Exploring the Moon
Tuesday 18th November, 2014
For our November talk we were fortunate to have as our speaker, Dr John Massey who is currently the Deputy Executive Secretary of the Royal Astronomical Society. His lecture was entitled "The Moon: exploring our nearest neighbour" and covered broad themes including the very first lunar observers through the Apollo landings and up to present day missions.
He began by saying that it was the ancient Greek astronomer Aristarchus of Samos who in 270 BCE calculated the Earth-Moon distance using simple geometrical measurements during a lunar eclipse. His calculations were based on the apparent size of the Sun and Moon in the sky, the relative sizes of the Earth's and Moon's shadow during a lunar eclipse and the fact that the angle between the Sun and Moon during First or Last Quarter is very nearly 90° (i.e. a right angle). From his data Aristarchus calculated that the Earth-Moon distance was about 20 Earth radii, which less than a third of the true value.
Although it is possible to see features on the Moon with the naked eye it was the invention of the telescope that advanced lunar studies. On 26th July 1609 the English astronomer Thomas Harriot was the first person to make a drawing of the Moon using his telescope, even before Galileo. However, Harriot did not publish his work and so Galileo's drawings became widely recognised instead.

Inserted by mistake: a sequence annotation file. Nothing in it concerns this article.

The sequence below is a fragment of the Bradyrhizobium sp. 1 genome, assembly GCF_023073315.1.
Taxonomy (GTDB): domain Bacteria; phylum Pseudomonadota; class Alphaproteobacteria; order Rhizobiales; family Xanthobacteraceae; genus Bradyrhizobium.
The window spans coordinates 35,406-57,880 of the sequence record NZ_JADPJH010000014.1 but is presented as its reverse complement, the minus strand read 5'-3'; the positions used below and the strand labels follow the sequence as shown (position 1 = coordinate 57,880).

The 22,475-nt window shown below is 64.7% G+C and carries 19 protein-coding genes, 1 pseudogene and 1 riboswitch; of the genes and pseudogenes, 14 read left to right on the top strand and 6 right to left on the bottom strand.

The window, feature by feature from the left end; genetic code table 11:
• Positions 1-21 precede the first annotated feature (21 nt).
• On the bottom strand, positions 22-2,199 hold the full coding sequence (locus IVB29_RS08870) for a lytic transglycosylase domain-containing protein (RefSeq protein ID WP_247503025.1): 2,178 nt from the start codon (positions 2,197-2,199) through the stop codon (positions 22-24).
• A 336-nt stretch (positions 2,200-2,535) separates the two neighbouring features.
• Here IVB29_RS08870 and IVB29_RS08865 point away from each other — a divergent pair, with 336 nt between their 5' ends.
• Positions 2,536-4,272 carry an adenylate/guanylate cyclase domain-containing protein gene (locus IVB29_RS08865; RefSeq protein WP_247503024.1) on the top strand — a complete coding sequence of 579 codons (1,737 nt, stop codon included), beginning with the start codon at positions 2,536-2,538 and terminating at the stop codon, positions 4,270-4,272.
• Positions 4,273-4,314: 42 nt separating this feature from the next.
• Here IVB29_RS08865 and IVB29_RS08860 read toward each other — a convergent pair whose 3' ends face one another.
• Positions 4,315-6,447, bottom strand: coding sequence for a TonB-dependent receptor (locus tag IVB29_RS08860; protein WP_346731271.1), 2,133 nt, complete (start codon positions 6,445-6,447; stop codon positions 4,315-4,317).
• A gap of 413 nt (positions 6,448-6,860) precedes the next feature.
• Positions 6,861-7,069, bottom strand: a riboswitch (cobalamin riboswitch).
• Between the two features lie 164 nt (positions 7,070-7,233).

In the following centuries, as technology improved the telescope and other astronomical instruments, the Moon became more familiar but there were still puzzles to be solved. For instance, until the late 19th Century it was thought that craters were due to volcanism instead of impacting asteroids and even today there are competing theories for how the Moon was actually formed. To answer some of these questions various spacecraft have been sent to fly past, orbit, land on and even bring back samples from the Moon. Ahead of other nations, Russia has been the first to achieve all three of these objectives beginning with Luna 1 performing a lunar flyby.
However, the United States were not far behind and sent their own robot craft to survey the Moon in order to achieve an eventual manned landing with Neil Armstrong setting foot on the Moon on 21st July 1969. Included with all the Apollo landings were scientific instruments, some of which are still used today, such as the retroreflector arrays that reflect laser light shone from Earth in order to accurately measure the Earth-Moon distance.
Recently, many other nations have taken up the challenge of sending craft to investigate the Moon, including China's lunar rover Yutu and India's lunar orbiter Chandrayaan-1. One of the latest missions is Lunar Mission One which is a UK-led project to send a spacecraft to the as yet unexplored lunar South Pole. Rather unusually, this mission will be funded via a Kickstarter campaign where the public all around the world are asked to contribute.
The purely scientific goals of this mission are focussed on drilling deep down into the lunar crust. But the project also hopes to inspire a new generation about space, science, engineering and technology as well as leaving a historical record of life on Earth in the form of time capsules placed down the drilled holes.
This article was written for the club news column of the Stratford Herald. The actual lecture explained the subject at a deeper level.